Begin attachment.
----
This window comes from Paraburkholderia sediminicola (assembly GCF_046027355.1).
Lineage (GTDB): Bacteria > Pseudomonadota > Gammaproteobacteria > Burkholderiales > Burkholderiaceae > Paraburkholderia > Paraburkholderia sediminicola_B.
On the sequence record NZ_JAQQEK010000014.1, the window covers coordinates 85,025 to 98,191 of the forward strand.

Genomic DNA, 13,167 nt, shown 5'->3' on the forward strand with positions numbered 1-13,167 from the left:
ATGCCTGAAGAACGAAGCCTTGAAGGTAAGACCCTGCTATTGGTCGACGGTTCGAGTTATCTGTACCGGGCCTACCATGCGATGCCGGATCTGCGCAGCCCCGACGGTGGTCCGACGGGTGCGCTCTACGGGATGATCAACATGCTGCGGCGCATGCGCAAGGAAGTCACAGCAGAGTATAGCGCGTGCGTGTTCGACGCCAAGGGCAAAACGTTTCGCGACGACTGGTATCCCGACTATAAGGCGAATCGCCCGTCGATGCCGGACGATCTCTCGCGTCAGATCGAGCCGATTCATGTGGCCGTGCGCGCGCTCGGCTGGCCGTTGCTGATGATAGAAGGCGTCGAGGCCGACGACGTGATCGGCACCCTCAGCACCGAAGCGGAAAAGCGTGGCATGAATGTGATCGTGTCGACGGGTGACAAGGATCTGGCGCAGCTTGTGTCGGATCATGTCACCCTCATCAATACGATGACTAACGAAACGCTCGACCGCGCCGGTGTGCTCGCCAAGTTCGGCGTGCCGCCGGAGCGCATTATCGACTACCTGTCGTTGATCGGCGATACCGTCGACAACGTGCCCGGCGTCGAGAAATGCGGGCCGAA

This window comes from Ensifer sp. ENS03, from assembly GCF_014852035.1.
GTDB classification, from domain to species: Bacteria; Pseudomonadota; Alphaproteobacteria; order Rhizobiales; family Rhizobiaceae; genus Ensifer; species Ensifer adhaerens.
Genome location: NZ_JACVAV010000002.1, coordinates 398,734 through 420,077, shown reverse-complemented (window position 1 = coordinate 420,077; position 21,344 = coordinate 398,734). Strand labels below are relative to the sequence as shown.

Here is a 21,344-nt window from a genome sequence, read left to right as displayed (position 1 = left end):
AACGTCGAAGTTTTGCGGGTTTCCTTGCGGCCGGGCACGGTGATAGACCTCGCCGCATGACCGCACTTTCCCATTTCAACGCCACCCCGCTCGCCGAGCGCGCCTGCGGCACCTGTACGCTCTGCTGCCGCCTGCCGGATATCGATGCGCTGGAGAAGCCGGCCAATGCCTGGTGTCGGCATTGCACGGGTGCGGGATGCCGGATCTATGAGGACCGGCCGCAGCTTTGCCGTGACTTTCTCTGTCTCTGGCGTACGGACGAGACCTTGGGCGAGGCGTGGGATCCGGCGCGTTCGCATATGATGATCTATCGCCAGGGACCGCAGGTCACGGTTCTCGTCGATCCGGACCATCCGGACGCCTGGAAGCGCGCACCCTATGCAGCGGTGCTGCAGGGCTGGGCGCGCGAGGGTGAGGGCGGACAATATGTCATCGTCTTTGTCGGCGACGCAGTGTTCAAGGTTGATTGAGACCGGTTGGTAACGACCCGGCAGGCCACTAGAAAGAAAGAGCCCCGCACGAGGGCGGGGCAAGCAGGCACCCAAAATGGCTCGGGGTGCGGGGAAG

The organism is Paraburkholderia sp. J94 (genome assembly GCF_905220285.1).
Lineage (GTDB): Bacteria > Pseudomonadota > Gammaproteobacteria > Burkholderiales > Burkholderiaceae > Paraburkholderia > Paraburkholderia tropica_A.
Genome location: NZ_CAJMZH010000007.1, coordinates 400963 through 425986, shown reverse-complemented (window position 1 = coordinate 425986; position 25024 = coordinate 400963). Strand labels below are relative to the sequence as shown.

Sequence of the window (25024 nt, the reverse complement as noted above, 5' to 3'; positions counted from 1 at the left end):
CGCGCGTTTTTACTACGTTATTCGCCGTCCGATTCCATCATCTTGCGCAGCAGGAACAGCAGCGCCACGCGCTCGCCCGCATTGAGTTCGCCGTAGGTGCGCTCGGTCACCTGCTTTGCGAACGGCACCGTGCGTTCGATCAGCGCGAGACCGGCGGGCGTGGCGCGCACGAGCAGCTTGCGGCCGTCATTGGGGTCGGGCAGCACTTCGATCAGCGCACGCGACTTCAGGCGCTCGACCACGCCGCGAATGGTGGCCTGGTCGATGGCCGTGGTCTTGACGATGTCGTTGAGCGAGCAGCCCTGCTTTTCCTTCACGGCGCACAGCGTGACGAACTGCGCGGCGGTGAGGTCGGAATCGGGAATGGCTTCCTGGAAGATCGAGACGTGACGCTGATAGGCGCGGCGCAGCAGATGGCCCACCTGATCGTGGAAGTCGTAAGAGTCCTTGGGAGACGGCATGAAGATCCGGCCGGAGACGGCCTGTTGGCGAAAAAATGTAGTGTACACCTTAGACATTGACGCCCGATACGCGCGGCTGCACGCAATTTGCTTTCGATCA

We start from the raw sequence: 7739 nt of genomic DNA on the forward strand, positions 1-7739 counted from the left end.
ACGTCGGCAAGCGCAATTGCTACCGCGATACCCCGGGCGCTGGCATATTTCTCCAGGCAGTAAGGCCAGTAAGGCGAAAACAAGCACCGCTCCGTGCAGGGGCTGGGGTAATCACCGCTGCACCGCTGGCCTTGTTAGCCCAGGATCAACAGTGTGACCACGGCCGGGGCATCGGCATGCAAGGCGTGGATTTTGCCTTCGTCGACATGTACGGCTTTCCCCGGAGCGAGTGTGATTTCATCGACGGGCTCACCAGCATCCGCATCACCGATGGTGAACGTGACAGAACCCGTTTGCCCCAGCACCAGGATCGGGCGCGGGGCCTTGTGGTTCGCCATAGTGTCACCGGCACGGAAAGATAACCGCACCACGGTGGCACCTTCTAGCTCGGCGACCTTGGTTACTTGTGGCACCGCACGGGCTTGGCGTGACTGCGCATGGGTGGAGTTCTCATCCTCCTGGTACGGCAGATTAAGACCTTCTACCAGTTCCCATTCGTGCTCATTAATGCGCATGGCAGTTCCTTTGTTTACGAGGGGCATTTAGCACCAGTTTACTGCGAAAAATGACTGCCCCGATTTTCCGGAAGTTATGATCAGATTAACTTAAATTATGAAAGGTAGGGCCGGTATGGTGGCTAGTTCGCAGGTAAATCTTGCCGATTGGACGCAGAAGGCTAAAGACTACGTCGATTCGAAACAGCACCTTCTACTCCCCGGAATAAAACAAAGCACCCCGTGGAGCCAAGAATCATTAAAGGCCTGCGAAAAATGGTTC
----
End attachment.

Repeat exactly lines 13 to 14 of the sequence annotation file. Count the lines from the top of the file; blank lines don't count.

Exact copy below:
Genome location: NZ_CAJMZH010000007.1, coordinates 400963 through 425986, shown reverse-complemented (window position 1 = coordinate 425986; position 25024 = coordinate 400963). Strand labels below are relative to the sequence as shown.

Sequence of the window (25024 nt, the reverse complement as noted above, 5' to 3'; positions counted from 1 at the left end):